Goal number two – Deliver innovative, competitive, digital banking

81% of consumers now use mobile apps to manage their finances; these people expect their experience to be seamless – going beyond basic functionality offered by online banking. HSBC’s Connected Money app is one example of a traditional bank being ambitious with the technology they have to offer their consumers, but more needs to be done to claw back the initiative from the challengers and the gauntlet that they have been laying down.

Goal number three – Personalise

Customers expect security, speed and a solid customer experience. But beyond these basic requirements they now also want banking to be built around them and their needs.

The 2018 World Retail Banking Report highlighted a few interesting stats when it comes to what consumers are looking for:

  • 49% of customers claiming a positive experience with their bank said that they had been offered personalised services
  • 59% said they are looking for tools to help them monitor their monthly budget, with real-time adjustments based on their spending
  • 54% want specific real-time offers based on their location (e.g. retail offers based on location and credit card activity).

Traditional banks already hold vast amounts of data to help them in their bid to deliver highly personal experiences, but they have historically struggled to use it in a way that provides this personalised experience to their customers.

The clock is ticking for the established banks. To use a doomsday clock analogy we are at least a minute closer to midnight and a failure to start re-establishing trust, demonstrate innovation and personalise their services is already leading to an erosion that could have serious consequences later down the line. This is the wake-up call, the question is if the established banks are willing (or able) to change. Cut out the service interruptions and downtime and focus on their products from a customer perspective. Do this and they might be able to start earning back the trust that has been slowly ebbing away for some time.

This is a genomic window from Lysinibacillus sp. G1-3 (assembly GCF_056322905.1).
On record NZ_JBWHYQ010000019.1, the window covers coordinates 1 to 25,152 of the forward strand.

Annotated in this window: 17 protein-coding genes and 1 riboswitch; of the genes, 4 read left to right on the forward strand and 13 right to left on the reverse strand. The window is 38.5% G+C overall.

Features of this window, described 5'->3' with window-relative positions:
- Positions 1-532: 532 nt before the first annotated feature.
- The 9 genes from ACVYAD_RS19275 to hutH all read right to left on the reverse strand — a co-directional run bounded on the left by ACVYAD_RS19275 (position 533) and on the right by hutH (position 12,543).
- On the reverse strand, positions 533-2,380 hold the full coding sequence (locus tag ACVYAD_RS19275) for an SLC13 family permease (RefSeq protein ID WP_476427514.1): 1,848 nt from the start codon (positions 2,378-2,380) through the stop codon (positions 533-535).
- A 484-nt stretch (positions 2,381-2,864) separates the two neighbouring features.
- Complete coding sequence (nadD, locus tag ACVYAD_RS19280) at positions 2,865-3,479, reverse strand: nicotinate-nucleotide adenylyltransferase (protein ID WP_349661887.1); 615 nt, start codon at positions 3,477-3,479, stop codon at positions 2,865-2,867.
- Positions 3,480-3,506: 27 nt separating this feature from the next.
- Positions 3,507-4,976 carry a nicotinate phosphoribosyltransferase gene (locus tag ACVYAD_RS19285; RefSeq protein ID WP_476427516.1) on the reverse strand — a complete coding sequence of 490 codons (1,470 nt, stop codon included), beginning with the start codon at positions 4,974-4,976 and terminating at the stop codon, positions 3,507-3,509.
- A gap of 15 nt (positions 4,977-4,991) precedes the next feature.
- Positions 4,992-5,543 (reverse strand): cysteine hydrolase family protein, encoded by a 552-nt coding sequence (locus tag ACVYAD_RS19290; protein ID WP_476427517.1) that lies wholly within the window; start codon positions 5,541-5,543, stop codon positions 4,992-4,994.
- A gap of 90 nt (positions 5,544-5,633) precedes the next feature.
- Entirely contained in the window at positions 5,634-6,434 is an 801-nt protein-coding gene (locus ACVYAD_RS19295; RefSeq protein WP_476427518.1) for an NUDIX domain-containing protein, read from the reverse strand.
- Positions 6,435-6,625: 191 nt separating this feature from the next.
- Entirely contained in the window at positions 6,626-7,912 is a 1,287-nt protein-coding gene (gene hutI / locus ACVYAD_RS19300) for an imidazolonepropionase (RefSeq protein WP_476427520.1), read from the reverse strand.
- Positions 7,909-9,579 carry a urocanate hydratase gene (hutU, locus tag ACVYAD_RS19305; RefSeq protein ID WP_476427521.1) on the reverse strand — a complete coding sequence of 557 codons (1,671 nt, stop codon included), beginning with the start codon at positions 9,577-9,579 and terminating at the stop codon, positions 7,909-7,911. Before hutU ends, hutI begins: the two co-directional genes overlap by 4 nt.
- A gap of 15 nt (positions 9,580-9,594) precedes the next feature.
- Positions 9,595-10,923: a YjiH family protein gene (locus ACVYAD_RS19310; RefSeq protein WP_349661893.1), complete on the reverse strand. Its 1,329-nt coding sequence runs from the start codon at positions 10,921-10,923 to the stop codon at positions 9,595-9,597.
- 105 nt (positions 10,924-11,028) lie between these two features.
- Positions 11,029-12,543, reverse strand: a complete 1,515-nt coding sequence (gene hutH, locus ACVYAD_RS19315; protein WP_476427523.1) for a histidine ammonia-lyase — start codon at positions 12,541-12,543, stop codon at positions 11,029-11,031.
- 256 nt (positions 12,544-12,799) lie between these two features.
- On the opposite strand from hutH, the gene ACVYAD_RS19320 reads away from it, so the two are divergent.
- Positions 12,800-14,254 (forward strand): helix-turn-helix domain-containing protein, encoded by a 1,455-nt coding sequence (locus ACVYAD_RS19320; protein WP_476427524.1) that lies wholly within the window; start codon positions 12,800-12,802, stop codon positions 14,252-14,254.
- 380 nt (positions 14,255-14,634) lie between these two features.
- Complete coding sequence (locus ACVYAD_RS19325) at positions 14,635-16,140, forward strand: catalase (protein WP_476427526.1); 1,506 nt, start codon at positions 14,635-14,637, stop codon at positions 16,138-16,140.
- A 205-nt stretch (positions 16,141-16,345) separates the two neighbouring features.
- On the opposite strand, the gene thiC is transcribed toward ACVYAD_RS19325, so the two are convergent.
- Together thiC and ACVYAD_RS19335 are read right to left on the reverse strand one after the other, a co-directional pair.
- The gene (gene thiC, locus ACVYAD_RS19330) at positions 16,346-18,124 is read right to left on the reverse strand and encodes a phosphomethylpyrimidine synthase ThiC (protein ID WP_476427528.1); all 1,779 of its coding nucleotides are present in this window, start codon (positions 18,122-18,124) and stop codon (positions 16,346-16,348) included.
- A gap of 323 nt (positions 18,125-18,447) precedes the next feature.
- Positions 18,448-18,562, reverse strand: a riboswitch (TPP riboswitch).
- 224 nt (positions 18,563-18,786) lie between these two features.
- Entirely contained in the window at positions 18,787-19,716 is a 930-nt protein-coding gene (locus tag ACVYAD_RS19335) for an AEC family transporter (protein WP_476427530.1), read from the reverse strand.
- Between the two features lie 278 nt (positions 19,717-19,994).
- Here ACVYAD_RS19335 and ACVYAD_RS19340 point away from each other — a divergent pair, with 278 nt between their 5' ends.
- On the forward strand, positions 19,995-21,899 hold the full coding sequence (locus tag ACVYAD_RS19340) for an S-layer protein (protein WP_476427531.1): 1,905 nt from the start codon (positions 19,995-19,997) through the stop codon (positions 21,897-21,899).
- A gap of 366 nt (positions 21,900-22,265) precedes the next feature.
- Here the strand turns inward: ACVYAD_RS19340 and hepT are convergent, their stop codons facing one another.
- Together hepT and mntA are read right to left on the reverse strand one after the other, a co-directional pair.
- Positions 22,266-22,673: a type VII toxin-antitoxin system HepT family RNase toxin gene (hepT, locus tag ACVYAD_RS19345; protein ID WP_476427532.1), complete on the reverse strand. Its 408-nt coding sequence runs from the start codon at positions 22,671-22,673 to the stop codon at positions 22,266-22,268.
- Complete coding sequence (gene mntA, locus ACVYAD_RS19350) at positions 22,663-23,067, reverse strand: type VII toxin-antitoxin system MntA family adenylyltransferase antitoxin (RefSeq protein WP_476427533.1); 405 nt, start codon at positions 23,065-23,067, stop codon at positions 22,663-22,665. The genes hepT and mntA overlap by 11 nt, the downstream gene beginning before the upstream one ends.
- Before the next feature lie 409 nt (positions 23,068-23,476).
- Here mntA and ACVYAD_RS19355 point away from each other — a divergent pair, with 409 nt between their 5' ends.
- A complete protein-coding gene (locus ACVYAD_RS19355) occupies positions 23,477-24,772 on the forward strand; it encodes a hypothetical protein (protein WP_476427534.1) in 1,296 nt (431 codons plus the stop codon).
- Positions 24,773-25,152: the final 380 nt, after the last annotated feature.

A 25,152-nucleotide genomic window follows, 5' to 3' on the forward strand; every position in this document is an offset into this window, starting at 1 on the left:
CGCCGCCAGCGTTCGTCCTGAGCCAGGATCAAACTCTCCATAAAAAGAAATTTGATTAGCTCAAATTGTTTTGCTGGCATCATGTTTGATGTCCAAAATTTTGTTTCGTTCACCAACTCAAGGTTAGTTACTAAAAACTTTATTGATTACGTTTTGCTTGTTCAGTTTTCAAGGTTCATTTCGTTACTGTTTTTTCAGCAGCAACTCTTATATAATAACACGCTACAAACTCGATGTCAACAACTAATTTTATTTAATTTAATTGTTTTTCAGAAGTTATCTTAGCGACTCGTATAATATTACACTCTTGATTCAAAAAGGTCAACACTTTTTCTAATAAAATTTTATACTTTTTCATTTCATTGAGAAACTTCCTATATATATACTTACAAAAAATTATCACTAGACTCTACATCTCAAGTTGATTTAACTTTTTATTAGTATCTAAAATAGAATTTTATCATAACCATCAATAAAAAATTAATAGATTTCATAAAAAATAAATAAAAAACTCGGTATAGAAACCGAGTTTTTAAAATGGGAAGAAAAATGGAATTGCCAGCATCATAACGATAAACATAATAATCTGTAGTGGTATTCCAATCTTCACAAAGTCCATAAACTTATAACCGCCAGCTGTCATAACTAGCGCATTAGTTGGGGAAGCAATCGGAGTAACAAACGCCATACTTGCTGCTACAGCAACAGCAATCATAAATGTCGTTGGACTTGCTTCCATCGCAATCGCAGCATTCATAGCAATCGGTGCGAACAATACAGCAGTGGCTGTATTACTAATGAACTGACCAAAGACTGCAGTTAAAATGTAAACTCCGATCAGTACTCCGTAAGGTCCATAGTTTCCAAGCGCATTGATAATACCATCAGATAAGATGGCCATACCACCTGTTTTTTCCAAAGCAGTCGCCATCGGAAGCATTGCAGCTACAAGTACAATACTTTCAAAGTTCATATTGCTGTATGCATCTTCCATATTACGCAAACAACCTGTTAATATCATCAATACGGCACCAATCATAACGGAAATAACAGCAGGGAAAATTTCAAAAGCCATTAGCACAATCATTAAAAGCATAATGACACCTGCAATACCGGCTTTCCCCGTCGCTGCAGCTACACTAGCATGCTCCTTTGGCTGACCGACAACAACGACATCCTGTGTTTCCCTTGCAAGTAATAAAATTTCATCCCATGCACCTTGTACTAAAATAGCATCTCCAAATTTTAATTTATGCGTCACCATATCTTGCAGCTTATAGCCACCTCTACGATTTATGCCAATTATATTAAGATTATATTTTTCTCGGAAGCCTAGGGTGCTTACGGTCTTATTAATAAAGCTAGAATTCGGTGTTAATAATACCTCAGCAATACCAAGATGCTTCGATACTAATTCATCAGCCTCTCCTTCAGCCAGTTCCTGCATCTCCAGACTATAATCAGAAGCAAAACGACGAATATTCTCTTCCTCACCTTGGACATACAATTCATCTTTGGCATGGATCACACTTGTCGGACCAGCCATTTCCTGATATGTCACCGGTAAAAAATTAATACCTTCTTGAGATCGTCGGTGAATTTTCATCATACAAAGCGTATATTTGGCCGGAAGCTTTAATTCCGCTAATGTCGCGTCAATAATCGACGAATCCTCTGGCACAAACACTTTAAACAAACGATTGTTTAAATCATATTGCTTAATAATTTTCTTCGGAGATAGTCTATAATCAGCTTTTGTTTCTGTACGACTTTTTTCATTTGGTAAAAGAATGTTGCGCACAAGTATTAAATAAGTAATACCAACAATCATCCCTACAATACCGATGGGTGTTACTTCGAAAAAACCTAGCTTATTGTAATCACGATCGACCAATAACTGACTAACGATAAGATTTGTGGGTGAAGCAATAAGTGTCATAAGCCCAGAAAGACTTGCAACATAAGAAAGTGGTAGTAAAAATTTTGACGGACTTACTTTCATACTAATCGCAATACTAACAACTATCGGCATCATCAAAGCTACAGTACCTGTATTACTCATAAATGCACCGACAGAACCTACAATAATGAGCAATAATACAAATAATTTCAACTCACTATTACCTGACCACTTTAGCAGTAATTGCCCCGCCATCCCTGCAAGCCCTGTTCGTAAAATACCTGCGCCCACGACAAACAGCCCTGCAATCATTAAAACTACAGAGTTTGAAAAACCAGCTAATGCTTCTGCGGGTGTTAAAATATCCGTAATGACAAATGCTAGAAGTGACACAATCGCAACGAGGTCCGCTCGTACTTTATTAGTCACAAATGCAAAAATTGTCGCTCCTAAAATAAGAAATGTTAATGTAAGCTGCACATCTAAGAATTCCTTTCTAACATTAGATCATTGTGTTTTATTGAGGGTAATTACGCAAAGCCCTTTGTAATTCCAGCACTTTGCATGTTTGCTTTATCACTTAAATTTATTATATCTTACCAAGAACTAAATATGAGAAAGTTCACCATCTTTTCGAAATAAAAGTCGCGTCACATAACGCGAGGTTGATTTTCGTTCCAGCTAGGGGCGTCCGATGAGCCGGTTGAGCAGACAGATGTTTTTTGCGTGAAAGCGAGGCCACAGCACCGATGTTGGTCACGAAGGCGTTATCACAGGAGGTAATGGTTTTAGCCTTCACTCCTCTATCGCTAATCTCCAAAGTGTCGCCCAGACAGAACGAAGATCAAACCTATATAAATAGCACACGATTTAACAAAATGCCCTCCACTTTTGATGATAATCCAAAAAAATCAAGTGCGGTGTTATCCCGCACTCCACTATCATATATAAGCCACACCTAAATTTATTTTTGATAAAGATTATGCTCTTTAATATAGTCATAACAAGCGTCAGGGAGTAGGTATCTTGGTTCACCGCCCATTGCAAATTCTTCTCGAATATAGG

Does that compute? Robo-Advisers and the digital AI trends shaping the Financial Services markets.

Consumers are becoming increasingly open to the use of robo-advisers and AI to help inform and solve the issues that they face in their everyday lives.

Phone assistants like Apple’s Siri and Google Assistant and in-home devices such as Amazon’s Alexa have become common place when looking for the latest football scores or finding out what the weather is going to be like this weekend. Robo chat support is also becoming ‘the norm’, there to try and answer the simple questions quickly and efficiently without the use of a human resource, (although some, myself included may argue about their effectiveness), before guiding you to a human if required.